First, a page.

If, at the start of this year, you’d have told me that I was going to celebrate my brother-in-law’s thirtieth birthday via Zoom, I would probably have asked you what Zoom was.
I certainly wouldn’t have guessed that I would have ministerial meetings, museum tours and even makeup lessons on the platform.
But the world has been turned on its head in the last six months, and the use of technology in our day-to-day lives has skyrocketed.
Technology and innovation have proved lifelines for businesses throughout this crisis. A recent Be The Business survey found that more than half a million firms have changed or are altering their operating model, and many are even introducing new services in response to the pandemic. From whisky manufacturers switching to making hand sanitiser to pubs switching to retail, almost every business around the country has tried something new.
Covid-19 has demonstrated the ingenuity of British businesses, but we can’t take that progress for granted. The UK has long underinvested in innovation, and though the crisis may have spurred investment in the short term, it will be much harder to continue that in the future as businesses face reduced cash reserves, squeezed margins and a highly uncertain economic climate.
That’s why we need a new plan to put technology and innovation at the heart of the economic recovery. The CBI’s latest report sets out five big ideas on how to do just that.
First, let’s go for gigabit, accelerating the roll-out of future-proof broadband so that no matter where you are, you’ll be able to get online. Your postcode shouldn’t determine your ability to start a business from your kitchen table or have remote GP appointments. Prioritising rural investment and modernising the rules to get shovels in the ground quicker must be at the top of government’s list this year.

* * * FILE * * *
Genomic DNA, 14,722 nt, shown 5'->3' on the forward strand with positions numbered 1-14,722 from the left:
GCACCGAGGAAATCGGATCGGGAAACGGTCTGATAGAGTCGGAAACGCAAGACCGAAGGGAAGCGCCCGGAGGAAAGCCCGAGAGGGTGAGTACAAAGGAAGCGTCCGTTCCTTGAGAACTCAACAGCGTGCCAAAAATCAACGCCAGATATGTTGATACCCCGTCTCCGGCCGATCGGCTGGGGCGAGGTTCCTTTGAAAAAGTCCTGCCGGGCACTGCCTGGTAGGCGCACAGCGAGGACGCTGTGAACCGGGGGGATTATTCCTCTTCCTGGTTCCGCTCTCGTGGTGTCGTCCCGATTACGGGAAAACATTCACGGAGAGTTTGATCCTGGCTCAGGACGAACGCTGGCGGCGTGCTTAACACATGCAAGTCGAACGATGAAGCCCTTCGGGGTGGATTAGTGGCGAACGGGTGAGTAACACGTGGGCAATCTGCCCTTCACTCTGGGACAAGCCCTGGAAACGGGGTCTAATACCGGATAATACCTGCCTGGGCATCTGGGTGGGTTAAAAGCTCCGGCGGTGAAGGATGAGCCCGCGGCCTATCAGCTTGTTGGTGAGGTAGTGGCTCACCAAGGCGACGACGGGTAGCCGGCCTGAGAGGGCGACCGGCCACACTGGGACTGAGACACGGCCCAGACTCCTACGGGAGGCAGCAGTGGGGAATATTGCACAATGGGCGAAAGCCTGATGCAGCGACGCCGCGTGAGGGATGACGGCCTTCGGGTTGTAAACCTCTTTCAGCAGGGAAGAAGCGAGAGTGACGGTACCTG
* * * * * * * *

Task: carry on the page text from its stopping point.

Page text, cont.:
Second, let’s upskill on digital. We need a world-class skills system that prepares people for jobs in technology and innovation and helps companies hire people with the skills needed to build back better. Our country faces the twin challenge of an expected rise in unemployment and a growing generational skills gap. Around 11 million people in the UK lack basic digital skills, so a step change is urgently needed. Let’s transform Job Centres into Jobs and Skills Hubs to help young people into digital careers, whether it’s data analytics or AI skills.
Third, increase innovation investment. The pandemic has provided an opportunity to see R&D in real-time action, from vaccine development to the ventilator challenge. But the crisis has also depleted the coffers for business innovation and firms have had to press pause on much of their R&D. The government can step in to give businesses and universities the confidence and capability to restart their innovation projects, for example by offering more incentives for business R&D.
Fourth, let’s reset how we think about regulation of technology in the wake of Covid-19. The government must invest in the institutions that will chart our digital future, ensuring that regulation tackles harm online and AI is developed to the benefit of everyone. This means giving regulators proper funding and clearer remits.
Finally, accelerate adoption. There’s now a real opportunity to build on rapid technology adoption to create jobs and level up across the UK. The move to more digital solutions when the outbreak began was a global phenomenon. Microsoft Teams alone saw an increase of 31 million active users in just one month.
Now the UK needs to close the gap with the world-leading nations on innovations. We shouldn’t spend another decade behind the Danes. The government must take a leading role to join up, scale up and simplify support to drive uptake in new technologies.
I don’t know how we’ll celebrate my brother-in-law’s thirty-first birthday next year. But what I do know is that the pandemic has taught us that, even if we can’t predict what the future will bring, technology and innovation can help us get through it.
Main image credit: Getty